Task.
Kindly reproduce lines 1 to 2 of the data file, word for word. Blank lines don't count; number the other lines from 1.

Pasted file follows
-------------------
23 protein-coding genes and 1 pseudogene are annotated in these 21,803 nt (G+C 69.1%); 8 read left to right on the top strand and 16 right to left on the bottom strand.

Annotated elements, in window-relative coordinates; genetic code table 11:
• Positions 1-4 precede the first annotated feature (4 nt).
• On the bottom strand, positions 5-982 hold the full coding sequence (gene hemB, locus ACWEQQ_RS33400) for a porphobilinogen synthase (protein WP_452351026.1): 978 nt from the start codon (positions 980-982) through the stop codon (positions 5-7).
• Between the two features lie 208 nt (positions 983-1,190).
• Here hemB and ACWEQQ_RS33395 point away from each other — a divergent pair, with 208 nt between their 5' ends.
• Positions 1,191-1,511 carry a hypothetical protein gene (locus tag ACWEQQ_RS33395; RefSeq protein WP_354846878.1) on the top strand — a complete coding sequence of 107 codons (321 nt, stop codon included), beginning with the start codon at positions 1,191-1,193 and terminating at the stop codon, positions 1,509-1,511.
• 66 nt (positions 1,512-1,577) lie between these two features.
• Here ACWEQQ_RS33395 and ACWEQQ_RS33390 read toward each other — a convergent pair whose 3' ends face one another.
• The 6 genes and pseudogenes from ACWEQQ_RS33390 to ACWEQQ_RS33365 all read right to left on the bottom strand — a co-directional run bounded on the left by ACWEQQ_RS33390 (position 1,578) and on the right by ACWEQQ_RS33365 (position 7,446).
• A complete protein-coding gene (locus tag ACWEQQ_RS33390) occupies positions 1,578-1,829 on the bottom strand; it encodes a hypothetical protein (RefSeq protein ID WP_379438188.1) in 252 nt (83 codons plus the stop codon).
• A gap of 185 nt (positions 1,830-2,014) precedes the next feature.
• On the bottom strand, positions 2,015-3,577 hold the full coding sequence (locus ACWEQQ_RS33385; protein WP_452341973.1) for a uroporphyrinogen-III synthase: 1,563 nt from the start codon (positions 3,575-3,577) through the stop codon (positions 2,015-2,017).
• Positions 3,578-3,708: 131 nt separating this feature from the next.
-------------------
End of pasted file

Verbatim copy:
23 protein-coding genes and 1 pseudogene are annotated in these 21,803 nt (G+C 69.1%); 8 read left to right on the top strand and 16 right to left on the bottom strand.

Annotated elements, in window-relative coordinates; genetic code table 11: